A jury awarded almost $7,000,000 in earthquake repair costs and bad faith damages on June 15 to a Culver City condominium homeowners association in a lawsuit against Scottsdale Insurance Company, according to Brian S. Kabateck, the association’s attorney.
The Los Angeles law firm of Quisenberry & Kabateck LLP also announced that this was the first trial and first jury verdict for earthquake insurance benefits under a new law, SB 1899. The legislation was enacted to extend the statute of limitations for claims brought by policyholders for damage resulting from the 1994 Northridge earthquake. Kabateck, a plaintiff’s attorney and partner in Quisenberry & Kabateck was instrumental in drafting SB1899. The new law allows policyholders to file suits against their insurance companies for earthquake damage until Dec. 31, 2001.
In the case of Tara Hill Homeowners Association v. Scottsdale Insurance Company, Wheeler & Gray (Case No. BC 219 457, Los Angeles Superior Court), the Tara Hill homeowners alleged that their insurer, Scottsdale Insurance Company, deliberately misled them in first advising them they had suffered no earthquake damage at all, and then lowballing and underestimating the damage once the homeowners renewed their claim under the new legislation.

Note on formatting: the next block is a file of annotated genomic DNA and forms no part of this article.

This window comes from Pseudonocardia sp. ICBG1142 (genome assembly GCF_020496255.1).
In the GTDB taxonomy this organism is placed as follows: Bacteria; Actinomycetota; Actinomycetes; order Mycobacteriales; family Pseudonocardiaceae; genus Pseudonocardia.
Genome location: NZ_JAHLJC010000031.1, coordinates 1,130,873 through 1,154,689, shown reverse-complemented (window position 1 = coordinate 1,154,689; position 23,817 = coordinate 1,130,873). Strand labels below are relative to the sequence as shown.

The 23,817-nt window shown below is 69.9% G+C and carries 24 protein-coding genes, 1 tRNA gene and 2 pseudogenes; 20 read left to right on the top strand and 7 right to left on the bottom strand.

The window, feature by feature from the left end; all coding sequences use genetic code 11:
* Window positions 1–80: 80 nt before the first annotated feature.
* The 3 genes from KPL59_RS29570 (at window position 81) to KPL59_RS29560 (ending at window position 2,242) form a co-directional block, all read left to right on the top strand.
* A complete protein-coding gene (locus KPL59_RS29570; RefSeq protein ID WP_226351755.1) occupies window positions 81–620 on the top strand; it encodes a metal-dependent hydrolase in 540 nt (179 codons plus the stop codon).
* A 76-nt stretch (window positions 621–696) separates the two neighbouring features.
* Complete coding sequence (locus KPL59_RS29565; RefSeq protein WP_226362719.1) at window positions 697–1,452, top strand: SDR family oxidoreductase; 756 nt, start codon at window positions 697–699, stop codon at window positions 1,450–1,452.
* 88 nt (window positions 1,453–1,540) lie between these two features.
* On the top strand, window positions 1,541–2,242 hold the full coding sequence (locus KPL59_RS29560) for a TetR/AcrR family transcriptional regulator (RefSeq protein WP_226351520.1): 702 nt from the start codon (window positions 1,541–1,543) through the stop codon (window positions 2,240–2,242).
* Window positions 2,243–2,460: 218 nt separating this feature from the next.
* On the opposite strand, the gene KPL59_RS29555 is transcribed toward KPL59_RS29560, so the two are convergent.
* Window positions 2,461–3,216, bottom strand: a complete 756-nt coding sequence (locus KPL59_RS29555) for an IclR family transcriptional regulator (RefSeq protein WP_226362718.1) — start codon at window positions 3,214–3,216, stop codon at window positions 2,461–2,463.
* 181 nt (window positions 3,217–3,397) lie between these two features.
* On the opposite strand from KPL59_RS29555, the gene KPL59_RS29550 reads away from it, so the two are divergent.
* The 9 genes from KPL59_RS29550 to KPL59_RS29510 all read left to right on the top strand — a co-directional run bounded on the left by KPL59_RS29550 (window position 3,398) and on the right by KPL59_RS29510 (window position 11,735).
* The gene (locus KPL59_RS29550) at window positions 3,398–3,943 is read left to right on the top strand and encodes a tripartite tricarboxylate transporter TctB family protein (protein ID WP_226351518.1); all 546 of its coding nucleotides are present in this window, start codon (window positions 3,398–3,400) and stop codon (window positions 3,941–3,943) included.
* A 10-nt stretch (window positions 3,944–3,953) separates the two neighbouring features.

After a five-week trial, the downtown Los Angeles jury returned a verdict of $5,200,000 as the cost of repairing the earthquake damage and $2,000,000 in damages due to Scottsdale’s bad faith handling of the claim. The jury also determined that the policy’s deductible was $500,000.
Quisenberry & Kabateck further stated the jury had also concluded that Scottsdale had acted with malice and defrauded the homeowners out of their insurance benefits, thus entitling the homeowners to ask for an award of punitive damages.
However, Judge George Wu, the trial judge, ruled that the new legislation itself was punishment enough, and did not allow the jury to deliberate further on the amount of the punitive damages the jury felt appropriate.
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